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Smart phones in bed linked to insomnia and poor quality sleep

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With their brains, sleep patterns and even eyes still developing, children and adolescents are particularly vulnerable to the sleep-disrupting effects of screen time, according to a review of the literature published in the journal Pediatrics.

The researchers reviewed more than 60 studies on children's screen time in front of TVs, computers, tablets and smart phones. More than 90 per cent found it led to delayed bedtimes, fewer hours of sleep and worse sleep quality, with the evidence suggesting children's immature eyes may be to blame.

Lead author Dr Monique LeBourgeois, from the University of Colorado at Boulder, said: "Light is our brain clock's primary timekeeper. We know younger individuals have larger pupils, and their lenses are more transparent, so their exposure and sensitivity to that light is even greater than in older individuals."

Data from US population-based studies show that about 30% of preschool-aged children and between 50% and 90% of school-aged children and adolescents do not get as much sleep as they may need. Screen-based media devices are present in the bedrooms of 75% of children and 60% of adolescents report viewing or interacting with screens in the hour before bedtime.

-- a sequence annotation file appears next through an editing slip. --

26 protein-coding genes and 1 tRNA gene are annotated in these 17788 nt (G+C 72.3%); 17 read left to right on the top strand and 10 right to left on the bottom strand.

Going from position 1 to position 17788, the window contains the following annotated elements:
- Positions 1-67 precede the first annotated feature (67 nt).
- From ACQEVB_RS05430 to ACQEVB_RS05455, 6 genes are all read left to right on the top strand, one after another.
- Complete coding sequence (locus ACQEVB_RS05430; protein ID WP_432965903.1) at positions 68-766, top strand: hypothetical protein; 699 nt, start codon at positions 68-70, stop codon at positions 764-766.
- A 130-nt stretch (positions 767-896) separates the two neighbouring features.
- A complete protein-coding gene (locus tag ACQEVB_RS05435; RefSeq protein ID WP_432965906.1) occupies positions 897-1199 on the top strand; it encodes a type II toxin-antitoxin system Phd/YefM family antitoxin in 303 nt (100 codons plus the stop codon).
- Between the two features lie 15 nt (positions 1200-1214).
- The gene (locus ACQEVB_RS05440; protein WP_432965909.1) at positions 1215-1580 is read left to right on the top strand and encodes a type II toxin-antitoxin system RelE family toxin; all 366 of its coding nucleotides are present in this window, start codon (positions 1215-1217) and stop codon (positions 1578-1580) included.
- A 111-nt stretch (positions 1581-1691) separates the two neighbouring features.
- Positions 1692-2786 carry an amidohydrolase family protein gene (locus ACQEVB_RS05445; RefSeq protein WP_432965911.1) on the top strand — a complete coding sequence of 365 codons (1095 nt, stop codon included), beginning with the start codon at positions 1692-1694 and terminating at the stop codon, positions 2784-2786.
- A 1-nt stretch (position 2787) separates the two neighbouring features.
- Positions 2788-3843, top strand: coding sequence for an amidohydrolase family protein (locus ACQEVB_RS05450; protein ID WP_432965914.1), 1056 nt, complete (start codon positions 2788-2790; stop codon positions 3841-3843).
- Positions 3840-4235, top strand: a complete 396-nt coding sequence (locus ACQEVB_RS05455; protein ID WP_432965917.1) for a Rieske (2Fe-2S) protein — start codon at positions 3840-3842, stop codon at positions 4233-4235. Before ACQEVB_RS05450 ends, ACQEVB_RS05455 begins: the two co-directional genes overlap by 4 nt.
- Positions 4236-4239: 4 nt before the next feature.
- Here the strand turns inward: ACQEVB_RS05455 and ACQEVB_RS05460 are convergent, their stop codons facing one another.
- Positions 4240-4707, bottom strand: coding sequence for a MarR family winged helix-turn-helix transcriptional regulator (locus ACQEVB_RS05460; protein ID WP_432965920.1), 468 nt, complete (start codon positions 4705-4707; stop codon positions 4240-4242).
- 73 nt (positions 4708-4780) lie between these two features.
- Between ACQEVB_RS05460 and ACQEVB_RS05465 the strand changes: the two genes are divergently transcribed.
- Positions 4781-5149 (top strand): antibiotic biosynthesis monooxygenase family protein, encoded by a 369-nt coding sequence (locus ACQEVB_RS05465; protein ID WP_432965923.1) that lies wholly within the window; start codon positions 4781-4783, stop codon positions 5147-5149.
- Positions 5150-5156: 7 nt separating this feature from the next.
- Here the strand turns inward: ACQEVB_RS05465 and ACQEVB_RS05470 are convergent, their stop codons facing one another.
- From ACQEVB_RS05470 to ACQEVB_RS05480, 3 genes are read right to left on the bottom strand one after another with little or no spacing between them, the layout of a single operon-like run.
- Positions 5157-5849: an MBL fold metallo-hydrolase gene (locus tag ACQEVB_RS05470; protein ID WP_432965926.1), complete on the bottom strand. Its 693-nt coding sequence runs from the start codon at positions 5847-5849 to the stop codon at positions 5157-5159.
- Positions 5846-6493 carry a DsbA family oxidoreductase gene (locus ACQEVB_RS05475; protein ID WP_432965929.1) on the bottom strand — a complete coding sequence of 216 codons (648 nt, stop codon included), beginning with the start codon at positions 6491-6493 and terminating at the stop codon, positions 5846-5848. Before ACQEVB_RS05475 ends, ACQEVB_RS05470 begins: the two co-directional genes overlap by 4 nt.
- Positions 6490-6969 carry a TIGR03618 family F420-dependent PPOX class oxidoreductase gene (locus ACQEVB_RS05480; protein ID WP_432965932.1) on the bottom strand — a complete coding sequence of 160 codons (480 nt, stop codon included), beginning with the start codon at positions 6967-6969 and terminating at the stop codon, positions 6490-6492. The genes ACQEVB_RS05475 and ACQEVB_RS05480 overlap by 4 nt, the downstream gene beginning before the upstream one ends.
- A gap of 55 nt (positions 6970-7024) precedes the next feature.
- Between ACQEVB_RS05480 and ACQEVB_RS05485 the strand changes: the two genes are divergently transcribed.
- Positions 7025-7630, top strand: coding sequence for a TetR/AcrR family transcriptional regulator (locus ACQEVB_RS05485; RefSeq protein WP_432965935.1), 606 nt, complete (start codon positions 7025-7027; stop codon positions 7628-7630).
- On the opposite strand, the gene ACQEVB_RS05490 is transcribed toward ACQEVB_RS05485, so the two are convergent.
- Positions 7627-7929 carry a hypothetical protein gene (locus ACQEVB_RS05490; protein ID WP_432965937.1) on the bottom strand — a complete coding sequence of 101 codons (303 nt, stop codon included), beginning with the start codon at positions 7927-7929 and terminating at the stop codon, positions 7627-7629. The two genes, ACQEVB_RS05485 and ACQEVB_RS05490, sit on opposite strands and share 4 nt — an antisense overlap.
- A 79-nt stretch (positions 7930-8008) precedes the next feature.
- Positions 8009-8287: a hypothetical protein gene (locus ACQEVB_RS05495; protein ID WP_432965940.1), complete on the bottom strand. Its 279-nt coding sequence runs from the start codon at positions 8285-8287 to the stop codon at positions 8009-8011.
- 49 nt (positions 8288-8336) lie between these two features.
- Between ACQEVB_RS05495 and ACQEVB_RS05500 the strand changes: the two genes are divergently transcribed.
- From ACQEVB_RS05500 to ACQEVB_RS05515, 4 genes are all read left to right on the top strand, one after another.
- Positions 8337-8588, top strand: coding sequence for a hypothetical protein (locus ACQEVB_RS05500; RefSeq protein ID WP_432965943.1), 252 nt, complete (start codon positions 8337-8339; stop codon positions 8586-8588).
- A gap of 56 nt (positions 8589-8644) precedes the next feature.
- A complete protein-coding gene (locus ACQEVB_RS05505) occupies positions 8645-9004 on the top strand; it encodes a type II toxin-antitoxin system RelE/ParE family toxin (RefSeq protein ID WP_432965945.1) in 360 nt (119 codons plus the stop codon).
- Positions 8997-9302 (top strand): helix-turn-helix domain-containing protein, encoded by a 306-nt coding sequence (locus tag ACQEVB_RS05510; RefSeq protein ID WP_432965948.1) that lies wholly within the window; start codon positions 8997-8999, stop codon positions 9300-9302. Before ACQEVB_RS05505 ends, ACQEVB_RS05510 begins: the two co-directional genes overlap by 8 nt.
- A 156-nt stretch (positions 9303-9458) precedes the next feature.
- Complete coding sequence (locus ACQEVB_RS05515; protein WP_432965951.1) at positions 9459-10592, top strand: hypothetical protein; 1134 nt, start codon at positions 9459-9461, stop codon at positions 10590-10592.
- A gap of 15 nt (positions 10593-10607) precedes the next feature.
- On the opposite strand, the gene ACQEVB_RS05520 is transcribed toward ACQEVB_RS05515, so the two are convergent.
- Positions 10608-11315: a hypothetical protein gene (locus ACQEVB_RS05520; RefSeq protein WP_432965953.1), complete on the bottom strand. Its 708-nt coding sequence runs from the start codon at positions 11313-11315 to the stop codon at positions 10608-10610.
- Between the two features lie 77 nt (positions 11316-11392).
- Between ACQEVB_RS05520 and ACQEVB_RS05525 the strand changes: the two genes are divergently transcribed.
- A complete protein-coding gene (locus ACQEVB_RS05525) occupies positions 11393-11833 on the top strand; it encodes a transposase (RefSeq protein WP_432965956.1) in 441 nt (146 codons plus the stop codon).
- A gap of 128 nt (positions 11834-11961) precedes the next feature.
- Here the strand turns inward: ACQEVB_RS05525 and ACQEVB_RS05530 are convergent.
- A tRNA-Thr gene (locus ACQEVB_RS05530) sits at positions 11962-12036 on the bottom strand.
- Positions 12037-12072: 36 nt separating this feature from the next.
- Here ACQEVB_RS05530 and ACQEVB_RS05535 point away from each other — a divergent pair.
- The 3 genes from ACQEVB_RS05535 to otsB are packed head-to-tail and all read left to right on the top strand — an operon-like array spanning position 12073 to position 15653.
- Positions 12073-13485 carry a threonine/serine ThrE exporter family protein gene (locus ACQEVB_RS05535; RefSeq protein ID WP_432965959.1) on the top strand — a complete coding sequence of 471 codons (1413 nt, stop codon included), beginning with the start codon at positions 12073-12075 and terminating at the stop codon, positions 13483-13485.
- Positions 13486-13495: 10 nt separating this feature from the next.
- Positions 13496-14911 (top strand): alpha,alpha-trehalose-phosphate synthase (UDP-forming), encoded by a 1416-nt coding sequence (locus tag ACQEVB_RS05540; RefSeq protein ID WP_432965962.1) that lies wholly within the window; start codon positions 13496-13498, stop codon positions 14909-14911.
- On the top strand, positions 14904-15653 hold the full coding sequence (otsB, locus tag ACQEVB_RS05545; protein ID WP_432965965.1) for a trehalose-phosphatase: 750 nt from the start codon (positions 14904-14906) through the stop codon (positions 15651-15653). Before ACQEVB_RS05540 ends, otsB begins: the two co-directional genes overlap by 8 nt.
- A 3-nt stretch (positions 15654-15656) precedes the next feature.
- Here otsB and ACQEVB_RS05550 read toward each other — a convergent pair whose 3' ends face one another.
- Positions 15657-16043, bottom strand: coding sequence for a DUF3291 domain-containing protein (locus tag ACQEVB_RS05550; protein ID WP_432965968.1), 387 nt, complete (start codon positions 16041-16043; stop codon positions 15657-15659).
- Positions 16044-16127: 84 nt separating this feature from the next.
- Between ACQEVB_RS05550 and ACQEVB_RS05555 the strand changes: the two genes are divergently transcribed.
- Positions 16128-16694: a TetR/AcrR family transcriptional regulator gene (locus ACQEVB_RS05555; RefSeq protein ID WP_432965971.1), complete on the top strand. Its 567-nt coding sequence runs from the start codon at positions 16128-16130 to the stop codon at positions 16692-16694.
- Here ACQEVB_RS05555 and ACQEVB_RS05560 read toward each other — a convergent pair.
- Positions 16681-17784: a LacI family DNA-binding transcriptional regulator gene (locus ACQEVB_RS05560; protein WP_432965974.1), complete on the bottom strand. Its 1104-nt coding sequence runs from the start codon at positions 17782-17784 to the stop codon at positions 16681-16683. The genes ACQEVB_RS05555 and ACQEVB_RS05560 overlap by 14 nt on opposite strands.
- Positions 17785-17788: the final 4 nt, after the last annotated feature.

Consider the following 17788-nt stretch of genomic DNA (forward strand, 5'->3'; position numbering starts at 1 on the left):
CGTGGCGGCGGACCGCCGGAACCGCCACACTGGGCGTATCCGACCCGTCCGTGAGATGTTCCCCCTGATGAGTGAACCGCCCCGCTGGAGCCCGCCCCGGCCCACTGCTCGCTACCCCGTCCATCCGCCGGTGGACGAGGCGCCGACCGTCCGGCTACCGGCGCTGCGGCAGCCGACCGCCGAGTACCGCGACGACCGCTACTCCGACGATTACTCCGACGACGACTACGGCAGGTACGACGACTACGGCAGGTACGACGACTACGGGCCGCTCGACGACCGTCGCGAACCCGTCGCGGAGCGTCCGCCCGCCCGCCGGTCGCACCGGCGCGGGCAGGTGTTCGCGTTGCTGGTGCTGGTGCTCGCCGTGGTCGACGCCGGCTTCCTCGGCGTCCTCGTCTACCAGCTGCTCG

And computer use was more consistently associated with poor sleep outcomes than television, perhaps because television watching may be less interactive than computer-based activities.

Lack of sleep and poor sleep quality are associated with daytime tiredness, which in turn is linked to a large number of negative outcomes, including poor school performance and a host of psychological problems.


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